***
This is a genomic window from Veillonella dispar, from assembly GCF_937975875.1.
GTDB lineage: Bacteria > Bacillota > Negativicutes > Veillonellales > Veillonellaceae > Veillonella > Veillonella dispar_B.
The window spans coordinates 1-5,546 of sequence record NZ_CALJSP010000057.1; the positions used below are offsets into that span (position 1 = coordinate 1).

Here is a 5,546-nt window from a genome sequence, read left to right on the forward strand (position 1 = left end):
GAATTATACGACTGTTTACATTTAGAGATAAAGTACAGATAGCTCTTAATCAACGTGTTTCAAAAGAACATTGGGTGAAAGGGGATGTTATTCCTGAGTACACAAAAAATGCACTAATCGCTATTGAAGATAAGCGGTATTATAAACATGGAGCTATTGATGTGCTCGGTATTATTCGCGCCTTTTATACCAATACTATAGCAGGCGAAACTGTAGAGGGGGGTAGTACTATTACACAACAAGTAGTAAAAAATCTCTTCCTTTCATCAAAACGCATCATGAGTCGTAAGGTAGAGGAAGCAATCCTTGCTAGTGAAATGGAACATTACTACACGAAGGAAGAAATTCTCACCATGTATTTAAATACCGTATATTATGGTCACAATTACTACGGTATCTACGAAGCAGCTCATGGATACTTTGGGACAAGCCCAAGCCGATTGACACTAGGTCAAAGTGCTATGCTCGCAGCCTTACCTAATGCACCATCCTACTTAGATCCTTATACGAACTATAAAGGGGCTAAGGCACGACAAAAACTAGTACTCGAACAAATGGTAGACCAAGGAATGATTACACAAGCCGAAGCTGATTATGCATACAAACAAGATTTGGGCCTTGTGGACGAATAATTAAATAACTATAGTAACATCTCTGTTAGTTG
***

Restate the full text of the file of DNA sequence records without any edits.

This is a genomic window from Veillonella dispar, from assembly GCF_937975875.1.
GTDB lineage: Bacteria > Bacillota > Negativicutes > Veillonellales > Veillonellaceae > Veillonella > Veillonella dispar_B.
The window spans coordinates 1-5,546 of sequence record NZ_CALJSP010000057.1; the positions used below are offsets into that span (position 1 = coordinate 1).

Here is a 5,546-nt window from a genome sequence, read left to right on the forward strand (position 1 = left end):
GAATTATACGACTGTTTACATTTAGAGATAAAGTACAGATAGCTCTTAATCAACGTGTTTCAAAAGAACATTGGGTGAAAGGGGATGTTATTCCTGAGTACACAAAAAATGCACTAATCGCTATTGAAGATAAGCGGTATTATAAACATGGAGCTATTGATGTGCTCGGTATTATTCGCGCCTTTTATACCAATACTATAGCAGGCGAAACTGTAGAGGGGGGTAGTACTATTACACAACAAGTAGTAAAAAATCTCTTCCTTTCATCAAAACGCATCATGAGTCGTAAGGTAGAGGAAGCAATCCTTGCTAGTGAAATGGAACATTACTACACGAAGGAAGAAATTCTCACCATGTATTTAAATACCGTATATTATGGTCACAATTACTACGGTATCTACGAAGCAGCTCATGGATACTTTGGGACAAGCCCAAGCCGATTGACACTAGGTCAAAGTGCTATGCTCGCAGCCTTACCTAATGCACCATCCTACTTAGATCCTTATACGAACTATAAAGGGGCTAAGGCACGACAAAAACTAGTACTCGAACAAATGGTAGACCAAGGAATGATTACACAAGCCGAAGCTGATTATGCATACAAACAAGATTTGGGCCTTGTGGACGAATAATTAAATAACTATAGTAACATCTCTGTTAGTTG